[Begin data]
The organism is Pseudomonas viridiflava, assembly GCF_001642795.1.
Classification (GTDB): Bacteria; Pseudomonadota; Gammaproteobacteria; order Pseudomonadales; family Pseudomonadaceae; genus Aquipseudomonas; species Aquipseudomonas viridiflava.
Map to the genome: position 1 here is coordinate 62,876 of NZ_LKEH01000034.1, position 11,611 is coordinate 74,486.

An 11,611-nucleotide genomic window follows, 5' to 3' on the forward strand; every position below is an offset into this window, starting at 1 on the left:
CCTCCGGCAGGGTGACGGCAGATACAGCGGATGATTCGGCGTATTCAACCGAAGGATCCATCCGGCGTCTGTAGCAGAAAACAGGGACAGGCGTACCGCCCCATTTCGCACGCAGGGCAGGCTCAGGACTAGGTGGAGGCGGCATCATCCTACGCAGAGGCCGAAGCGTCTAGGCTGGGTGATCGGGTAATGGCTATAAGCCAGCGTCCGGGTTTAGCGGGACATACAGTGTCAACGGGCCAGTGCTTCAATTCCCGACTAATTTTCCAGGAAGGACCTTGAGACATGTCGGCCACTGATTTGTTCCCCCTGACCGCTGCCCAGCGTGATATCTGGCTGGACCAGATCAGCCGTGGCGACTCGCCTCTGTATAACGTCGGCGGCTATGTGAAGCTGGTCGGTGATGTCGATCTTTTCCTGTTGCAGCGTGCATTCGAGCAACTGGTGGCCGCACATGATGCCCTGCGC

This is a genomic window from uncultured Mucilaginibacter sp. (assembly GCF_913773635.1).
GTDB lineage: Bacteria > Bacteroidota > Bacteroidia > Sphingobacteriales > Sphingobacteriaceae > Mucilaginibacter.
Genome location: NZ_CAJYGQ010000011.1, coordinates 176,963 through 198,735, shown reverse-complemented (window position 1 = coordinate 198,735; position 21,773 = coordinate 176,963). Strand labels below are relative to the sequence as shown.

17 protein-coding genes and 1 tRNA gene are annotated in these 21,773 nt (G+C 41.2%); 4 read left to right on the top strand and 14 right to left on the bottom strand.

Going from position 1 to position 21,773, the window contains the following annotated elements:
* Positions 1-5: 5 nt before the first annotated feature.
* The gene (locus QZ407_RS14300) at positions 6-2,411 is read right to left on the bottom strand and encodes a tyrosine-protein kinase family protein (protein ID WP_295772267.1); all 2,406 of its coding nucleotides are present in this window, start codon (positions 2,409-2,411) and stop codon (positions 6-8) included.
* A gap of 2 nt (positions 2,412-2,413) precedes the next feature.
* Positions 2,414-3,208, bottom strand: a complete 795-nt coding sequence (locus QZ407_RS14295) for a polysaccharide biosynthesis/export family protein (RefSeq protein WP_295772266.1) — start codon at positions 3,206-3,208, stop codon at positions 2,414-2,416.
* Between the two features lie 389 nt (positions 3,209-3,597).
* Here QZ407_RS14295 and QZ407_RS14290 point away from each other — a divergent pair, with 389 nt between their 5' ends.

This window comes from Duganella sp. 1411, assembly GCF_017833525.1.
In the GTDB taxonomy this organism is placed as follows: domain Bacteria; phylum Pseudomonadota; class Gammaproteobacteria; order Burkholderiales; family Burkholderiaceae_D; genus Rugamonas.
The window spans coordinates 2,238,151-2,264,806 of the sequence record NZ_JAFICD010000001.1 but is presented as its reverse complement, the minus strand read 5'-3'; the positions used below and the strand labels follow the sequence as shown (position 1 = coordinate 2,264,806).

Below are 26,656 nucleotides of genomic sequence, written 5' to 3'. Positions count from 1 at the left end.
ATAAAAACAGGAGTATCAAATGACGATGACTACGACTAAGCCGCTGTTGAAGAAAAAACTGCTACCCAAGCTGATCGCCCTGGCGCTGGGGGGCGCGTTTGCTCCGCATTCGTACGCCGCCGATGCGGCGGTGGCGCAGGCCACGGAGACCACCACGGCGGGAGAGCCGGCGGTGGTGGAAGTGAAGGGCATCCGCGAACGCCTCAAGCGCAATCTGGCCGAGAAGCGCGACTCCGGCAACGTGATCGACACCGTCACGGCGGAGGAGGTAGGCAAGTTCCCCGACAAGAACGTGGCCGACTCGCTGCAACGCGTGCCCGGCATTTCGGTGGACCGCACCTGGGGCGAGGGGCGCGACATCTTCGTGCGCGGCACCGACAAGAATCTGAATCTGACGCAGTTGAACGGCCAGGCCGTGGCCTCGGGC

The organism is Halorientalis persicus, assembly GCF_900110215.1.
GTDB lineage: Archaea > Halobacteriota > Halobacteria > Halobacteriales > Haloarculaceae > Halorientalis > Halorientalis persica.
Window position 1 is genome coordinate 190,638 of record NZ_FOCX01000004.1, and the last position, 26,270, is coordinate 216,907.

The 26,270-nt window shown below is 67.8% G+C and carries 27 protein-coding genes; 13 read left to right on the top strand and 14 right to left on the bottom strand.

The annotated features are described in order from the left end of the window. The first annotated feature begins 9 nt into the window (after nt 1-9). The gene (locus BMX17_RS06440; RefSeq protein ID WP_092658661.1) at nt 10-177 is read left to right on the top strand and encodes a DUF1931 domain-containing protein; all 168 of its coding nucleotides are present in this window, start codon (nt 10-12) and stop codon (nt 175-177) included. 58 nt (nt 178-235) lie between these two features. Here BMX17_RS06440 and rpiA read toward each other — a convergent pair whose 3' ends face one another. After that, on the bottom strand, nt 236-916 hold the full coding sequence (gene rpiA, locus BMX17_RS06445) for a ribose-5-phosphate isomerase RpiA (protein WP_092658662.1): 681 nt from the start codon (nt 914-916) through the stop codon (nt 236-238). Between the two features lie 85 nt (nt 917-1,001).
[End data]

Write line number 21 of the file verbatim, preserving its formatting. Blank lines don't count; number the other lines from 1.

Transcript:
ATAAAAACAGGAGTATCAAATGACGATGACTACGACTAAGCCGCTGTTGAAGAAAAAACTGCTACCCAAGCTGATCGCCCTGGCGCTGGGGGGCGCGTTTGCTCCGCATTCGTACGCCGCCGATGCGGCGGTGGCGCAGGCCACGGAGACCACCACGGCGGGAGAGCCGGCGGTGGTGGAAGTGAAGGGCATCCGCGAACGCCTCAAGCGCAATCTGGCCGAGAAGCGCGACTCCGGCAACGTGATCGACACCGTCACGGCGGAGGAGGTAGGCAAGTTCCCCGACAAGAACGTGGCCGACTCGCTGCAACGCGTGCCCGGCATTTCGGTGGACCGCACCTGGGGCGAGGGGCGCGACATCTTCGTGCGCGGCACCGACAAGAATCTGAATCTGACGCAGTTGAACGGCCAGGCCGTGGCCTCGGGC